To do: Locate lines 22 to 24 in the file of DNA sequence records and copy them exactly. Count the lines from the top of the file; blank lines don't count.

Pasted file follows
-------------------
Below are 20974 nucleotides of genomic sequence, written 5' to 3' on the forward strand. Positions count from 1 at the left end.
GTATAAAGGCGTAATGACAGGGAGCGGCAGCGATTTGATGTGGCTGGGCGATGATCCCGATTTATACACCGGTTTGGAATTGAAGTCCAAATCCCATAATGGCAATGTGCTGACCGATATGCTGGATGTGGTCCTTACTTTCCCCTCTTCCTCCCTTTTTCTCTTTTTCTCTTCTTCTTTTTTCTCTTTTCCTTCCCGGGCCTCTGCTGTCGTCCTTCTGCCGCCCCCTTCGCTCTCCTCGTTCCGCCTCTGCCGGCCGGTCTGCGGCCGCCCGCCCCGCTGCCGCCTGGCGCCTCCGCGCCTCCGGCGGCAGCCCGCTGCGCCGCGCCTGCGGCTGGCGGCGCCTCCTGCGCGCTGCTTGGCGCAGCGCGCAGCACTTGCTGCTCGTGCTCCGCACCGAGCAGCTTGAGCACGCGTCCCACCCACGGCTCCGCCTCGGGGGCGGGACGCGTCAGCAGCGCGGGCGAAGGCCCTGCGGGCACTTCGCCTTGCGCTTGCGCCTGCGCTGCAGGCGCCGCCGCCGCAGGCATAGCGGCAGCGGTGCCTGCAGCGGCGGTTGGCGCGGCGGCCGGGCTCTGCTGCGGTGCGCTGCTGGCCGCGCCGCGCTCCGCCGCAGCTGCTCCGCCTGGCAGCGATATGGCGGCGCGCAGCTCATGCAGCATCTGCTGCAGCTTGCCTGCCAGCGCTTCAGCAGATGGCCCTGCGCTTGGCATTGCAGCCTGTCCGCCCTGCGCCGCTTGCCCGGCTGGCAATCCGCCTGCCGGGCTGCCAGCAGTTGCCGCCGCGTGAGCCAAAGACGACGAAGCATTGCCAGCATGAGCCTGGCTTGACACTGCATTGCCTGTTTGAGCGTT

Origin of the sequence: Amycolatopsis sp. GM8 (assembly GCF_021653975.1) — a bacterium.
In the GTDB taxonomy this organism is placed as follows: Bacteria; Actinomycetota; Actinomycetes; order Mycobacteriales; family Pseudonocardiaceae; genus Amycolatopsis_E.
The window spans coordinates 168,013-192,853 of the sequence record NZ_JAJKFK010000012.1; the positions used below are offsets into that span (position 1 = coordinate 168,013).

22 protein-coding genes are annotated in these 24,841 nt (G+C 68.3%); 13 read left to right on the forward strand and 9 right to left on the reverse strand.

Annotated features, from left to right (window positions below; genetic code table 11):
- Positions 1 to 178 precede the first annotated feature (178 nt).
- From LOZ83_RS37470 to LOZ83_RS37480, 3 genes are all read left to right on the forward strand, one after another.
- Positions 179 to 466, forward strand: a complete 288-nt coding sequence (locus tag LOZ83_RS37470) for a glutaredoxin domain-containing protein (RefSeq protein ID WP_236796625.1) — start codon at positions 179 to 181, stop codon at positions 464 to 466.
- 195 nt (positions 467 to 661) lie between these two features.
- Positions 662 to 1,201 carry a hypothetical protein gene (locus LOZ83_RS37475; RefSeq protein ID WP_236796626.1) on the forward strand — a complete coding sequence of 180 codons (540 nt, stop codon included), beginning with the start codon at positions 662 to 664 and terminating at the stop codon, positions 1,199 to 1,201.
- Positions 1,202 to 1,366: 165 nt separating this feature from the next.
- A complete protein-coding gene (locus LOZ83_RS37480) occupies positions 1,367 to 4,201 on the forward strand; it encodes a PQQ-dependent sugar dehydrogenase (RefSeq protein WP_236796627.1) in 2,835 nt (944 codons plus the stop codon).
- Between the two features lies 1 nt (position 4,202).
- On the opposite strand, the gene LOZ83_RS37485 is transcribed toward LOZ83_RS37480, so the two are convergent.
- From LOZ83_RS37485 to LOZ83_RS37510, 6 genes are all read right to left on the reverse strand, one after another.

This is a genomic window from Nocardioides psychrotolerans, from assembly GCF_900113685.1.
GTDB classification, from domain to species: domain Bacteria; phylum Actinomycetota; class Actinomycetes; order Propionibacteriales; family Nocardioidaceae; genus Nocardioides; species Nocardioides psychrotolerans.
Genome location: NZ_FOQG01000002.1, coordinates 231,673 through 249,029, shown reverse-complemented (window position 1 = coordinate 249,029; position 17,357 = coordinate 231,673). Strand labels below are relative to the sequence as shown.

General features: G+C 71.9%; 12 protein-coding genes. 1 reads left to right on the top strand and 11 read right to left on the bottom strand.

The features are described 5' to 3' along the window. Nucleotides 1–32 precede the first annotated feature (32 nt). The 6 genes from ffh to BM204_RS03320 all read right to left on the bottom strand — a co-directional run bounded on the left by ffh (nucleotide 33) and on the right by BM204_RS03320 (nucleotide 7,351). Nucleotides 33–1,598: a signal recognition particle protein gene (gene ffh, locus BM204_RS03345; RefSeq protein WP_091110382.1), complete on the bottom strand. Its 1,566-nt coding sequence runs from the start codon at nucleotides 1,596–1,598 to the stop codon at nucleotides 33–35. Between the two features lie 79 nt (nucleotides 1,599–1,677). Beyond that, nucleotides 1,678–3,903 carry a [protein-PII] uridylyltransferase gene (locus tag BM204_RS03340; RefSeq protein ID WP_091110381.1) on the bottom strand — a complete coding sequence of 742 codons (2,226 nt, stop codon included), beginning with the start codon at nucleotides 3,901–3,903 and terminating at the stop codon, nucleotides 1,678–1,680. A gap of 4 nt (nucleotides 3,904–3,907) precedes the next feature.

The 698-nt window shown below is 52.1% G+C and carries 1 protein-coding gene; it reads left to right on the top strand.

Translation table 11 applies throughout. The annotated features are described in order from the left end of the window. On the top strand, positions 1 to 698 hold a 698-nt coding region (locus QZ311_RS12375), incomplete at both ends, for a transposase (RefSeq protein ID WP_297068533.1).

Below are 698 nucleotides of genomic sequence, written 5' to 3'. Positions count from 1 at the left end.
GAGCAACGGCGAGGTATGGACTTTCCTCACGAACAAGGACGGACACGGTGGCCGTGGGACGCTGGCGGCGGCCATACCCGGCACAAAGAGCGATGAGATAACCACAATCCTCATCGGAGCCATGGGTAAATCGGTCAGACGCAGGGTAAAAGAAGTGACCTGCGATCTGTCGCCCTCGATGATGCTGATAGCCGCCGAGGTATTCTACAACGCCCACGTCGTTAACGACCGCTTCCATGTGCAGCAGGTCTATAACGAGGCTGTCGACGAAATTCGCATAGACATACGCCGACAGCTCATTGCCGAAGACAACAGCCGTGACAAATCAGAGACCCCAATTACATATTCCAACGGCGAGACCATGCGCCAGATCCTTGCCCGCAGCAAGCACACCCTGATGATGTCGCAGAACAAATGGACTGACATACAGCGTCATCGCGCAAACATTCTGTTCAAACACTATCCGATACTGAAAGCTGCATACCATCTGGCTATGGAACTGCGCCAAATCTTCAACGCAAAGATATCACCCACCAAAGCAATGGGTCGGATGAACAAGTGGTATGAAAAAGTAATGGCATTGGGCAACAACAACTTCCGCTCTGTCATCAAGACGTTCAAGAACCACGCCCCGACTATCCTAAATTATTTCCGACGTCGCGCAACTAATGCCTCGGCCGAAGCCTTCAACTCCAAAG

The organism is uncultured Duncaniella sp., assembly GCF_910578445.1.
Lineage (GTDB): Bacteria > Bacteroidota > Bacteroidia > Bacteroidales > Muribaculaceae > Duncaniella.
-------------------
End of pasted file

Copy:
The features are described 5' to 3' along the window. Nucleotides 1–32 precede the first annotated feature (32 nt). The 6 genes from ffh to BM204_RS03320 all read right to left on the bottom strand — a co-directional run bounded on the left by ffh (nucleotide 33) and on the right by BM204_RS03320 (nucleotide 7,351). Nucleotides 33–1,598: a signal recognition particle protein gene (gene ffh, locus BM204_RS03345; RefSeq protein WP_091110382.1), complete on the bottom strand. Its 1,566-nt coding sequence runs from the start codon at nucleotides 1,596–1,598 to the stop codon at nucleotides 33–35. Between the two features lie 79 nt (nucleotides 1,599–1,677). Beyond that, nucleotides 1,678–3,903 carry a [protein-PII] uridylyltransferase gene (locus tag BM204_RS03340; RefSeq protein ID WP_091110381.1) on the bottom strand — a complete coding sequence of 742 codons (2,226 nt, stop codon included), beginning with the start codon at nucleotides 3,901–3,903 and terminating at the stop codon, nucleotides 1,678–1,680. A gap of 4 nt (nucleotides 3,904–3,907) precedes the next feature.

The 698-nt window shown below is 52.1% G+C and carries 1 protein-coding gene; it reads left to right on the top strand.

Translation table 11 applies throughout. The annotated features are described in order from the left end of the window. On the top strand, positions 1 to 698 hold a 698-nt coding region (locus QZ311_RS12375), incomplete at both ends, for a transposase (RefSeq protein ID WP_297068533.1).